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The Promise of Self-Healing IT Systems

The Promise of Self-Healing IT Systems

The human body has a fascinating capacity to heal itself. During our entire lifetime, the cells in our body are working continuously to bring us back to a state of equilibrium. This makes the cell, a dynamic living unit which has the capability to monitor and restore its processes based on the DNA code it was created with. Whenever the cells are attacked and destroyed by viruses, new cells come to the rescue and replace them quickly.

Taking this analogy, we can think of a computer system as a human body which is made up of various types of cells. They can be either hardware or software. When they are in the form of software units, the smaller they are, the easier it is for them to self-heal, recuperate from failures, multiply, or even get destroyed when that is needed. We can call these small units as microservices, and they can, indeed, have behaviours similar to those observed in a human body. This however does not mean that self-healing is only applicable to micro services. Like most other techniques, self-healing can be applied to almost any type of IT System. Just like life is all about collective thought and progress, each computer system is part of something bigger. It has the capability to communicate, cooperate, and adapt to other systems making it part of a wider ecosystem.

Back to Basics: Self-Healing in IT Systems

In the world of IT, self-healing systems are described as “any device or system that has the ability to perceive that it is not operating correctly and, without external assistance, make the necessary adjustments to restore itself to normal operation”. In short, a self-healing system can proactively monitor and identify a potential variance from its standard parameters, validate it with a degree of confidence and resume normal operations without human intervention.

It can basically be divided into three components:

A System

Here the system is always running and is alert. There is no external assistance required for the system to behave normally. It can be in the form of an application, a third-party API or hardware to the network itself.

A Monitoring Mechanism

This ensures that the system is being monitored to ensure it is functioning normally and there isn’t any deviation from its expected behaviour. This is done by monitoring a range of metrics within the system and keeping a check on their threshold values. This can include server monitoring, network monitoring, database monitoring, log monitoring and application performance monitoring, amongst other tools.

A Restore Protocol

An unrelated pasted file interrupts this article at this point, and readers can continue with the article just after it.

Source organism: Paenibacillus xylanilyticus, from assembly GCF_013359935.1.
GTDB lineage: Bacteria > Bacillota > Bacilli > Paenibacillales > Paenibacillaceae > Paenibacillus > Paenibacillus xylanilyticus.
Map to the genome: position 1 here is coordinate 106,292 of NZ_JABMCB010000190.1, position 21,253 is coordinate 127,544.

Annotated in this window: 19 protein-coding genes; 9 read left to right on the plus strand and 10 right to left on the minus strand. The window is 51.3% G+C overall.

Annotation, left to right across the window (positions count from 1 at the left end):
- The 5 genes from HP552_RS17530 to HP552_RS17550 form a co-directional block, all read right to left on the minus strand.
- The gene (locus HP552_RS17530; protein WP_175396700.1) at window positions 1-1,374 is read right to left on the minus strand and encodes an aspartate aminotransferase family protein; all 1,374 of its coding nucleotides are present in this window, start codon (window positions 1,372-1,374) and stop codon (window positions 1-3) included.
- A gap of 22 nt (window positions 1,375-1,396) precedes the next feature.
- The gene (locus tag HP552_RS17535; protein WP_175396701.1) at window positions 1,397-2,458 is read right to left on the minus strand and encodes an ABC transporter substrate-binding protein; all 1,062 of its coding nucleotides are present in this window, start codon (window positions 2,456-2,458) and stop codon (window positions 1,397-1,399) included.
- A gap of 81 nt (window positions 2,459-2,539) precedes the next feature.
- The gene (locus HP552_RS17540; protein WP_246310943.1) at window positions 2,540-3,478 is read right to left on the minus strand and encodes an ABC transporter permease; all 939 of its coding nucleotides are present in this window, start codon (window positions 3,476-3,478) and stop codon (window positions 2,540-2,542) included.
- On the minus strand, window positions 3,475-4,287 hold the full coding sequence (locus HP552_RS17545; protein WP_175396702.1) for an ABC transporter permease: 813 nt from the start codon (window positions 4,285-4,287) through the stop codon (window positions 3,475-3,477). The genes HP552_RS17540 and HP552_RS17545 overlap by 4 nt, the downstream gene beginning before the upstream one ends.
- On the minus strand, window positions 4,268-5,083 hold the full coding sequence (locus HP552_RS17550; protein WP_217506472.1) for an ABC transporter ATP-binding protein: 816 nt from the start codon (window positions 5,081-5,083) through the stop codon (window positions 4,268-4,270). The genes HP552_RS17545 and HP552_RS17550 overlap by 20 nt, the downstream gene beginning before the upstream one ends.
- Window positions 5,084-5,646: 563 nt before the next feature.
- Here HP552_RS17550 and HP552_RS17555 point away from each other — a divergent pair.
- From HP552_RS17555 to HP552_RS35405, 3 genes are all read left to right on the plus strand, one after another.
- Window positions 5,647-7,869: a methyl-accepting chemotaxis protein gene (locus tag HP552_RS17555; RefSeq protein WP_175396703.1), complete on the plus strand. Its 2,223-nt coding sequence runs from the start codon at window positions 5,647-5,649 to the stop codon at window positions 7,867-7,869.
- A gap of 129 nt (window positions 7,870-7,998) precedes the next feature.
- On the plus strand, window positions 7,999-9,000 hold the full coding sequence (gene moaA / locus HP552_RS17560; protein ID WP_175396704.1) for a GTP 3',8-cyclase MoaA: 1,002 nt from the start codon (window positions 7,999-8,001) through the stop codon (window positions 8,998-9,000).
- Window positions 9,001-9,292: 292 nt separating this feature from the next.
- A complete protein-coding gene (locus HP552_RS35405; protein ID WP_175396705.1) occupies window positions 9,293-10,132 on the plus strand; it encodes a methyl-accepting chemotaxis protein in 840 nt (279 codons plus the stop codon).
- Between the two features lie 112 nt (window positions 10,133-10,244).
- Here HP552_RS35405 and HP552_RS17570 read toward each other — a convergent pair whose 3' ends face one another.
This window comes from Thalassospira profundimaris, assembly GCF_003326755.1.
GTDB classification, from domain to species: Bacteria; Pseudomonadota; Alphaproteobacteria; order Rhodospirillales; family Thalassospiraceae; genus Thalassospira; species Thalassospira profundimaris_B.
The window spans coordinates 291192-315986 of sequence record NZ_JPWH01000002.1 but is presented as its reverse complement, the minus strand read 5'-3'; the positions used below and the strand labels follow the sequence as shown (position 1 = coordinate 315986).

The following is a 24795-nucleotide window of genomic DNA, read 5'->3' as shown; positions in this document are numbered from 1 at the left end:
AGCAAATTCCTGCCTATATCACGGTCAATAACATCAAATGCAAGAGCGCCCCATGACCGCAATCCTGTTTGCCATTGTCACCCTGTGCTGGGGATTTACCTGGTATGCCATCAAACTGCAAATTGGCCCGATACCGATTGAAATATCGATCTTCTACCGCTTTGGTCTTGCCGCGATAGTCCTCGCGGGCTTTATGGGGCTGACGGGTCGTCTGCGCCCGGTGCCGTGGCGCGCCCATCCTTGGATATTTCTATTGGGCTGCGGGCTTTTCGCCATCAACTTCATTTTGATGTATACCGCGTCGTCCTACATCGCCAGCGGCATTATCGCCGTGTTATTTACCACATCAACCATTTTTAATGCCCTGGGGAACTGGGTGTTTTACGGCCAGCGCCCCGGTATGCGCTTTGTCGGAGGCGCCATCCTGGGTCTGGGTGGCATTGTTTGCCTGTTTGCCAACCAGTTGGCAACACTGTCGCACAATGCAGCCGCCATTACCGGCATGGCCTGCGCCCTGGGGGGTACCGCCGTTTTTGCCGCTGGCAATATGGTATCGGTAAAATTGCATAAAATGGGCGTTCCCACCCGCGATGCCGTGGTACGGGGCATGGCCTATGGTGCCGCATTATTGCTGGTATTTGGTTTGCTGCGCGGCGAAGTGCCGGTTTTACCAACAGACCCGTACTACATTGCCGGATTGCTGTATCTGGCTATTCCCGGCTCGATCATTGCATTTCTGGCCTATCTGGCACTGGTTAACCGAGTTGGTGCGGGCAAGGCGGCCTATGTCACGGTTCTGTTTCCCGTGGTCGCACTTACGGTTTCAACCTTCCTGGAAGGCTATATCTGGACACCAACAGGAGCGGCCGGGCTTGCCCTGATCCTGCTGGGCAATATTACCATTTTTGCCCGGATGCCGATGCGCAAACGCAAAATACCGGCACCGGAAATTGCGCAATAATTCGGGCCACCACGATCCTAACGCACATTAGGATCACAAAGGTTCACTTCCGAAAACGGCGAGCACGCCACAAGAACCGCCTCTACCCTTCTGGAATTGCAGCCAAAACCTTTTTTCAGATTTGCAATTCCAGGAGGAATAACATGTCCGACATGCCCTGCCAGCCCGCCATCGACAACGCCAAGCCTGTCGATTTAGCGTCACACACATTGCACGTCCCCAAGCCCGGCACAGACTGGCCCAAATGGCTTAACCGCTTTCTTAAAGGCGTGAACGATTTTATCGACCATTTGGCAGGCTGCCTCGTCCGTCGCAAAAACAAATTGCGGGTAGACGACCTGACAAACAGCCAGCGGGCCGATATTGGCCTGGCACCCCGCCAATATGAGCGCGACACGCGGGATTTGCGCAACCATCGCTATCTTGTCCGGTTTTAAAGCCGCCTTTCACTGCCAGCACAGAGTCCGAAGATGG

This takes the necessary steps to bring the system back to normal functionality without external assistance. It may include simple scripts to sophisticated bots. It can be any from of software that has the ability to restore/repair the malfunctioning system.

It is important that these three components are fused together in the IT System and are working in tandem. Let us take a practical example.

Consider an AEM system which is being used for content management. During the first week of every month, content authors are very active authoring and publishing their content in AEM forms. This results in CPU utilization becoming high due to the huge volume of transactions often interrupting the content authors with system shutdowns and eventually impacting the business.

Here, we can monitor the AEM system performance by deploying a shell script which can monitor CPU utilization every 10 minutes and observe the variance from predefined healthy parameters. It can be easily done by verifying that consecutive 2-minute CPU usage has crossed the threshold of 80%. Once the variance is validated, the shell scripts should also be aware knowing what needs to be done to trigger the restore service. This is the monitoring & discovery mechanism of the self-healing system.

The restore service, here, could simply be a script which can collect the necessary log information and restart the AEM services in a controlled way within the clustered environment. This prevents system outage and large-scale service disruption, thus minimizing the loss of business and consumer goodwill.

Different types of self-healing systems

Seamless recovery from failures often requires building sophisticated means of dev-ops managed over clustered environments. We can classify self-healing systems into three categories: Level 1, Level 2 and Level 3.

Level 1

Here “rule” based solutions are defined based on which monitoring and discovery tools can trigger restore services. Examples can be simple server restart, configuration changes scenarios.

Level 2

Here ‘monitoring’ discovery tools help to monitor the IT System, gather all the information from various sources and show various metrics on a single dashboard for better visualization. Here, there is a lack of root cause identification.

Level 3

Here, the system is capable of predicting the system faults ahead of time based on real time analytics. It logs in past incidents and threshold levels to dynamically change the values based on system requirement. An example of this approach is dynamically monitoring the load and traffic of the system and predicting the load, based on the historical data and traffic of the day/time, as well as to scale/descale the system as required.

It is crucial to reduce system downtimes so that enterprises can focus more on their actual business than managing IT challenges. This, more than anything else, is the need of the hour in today’s technologically-driven world.


Head of Engineering (Automatenext)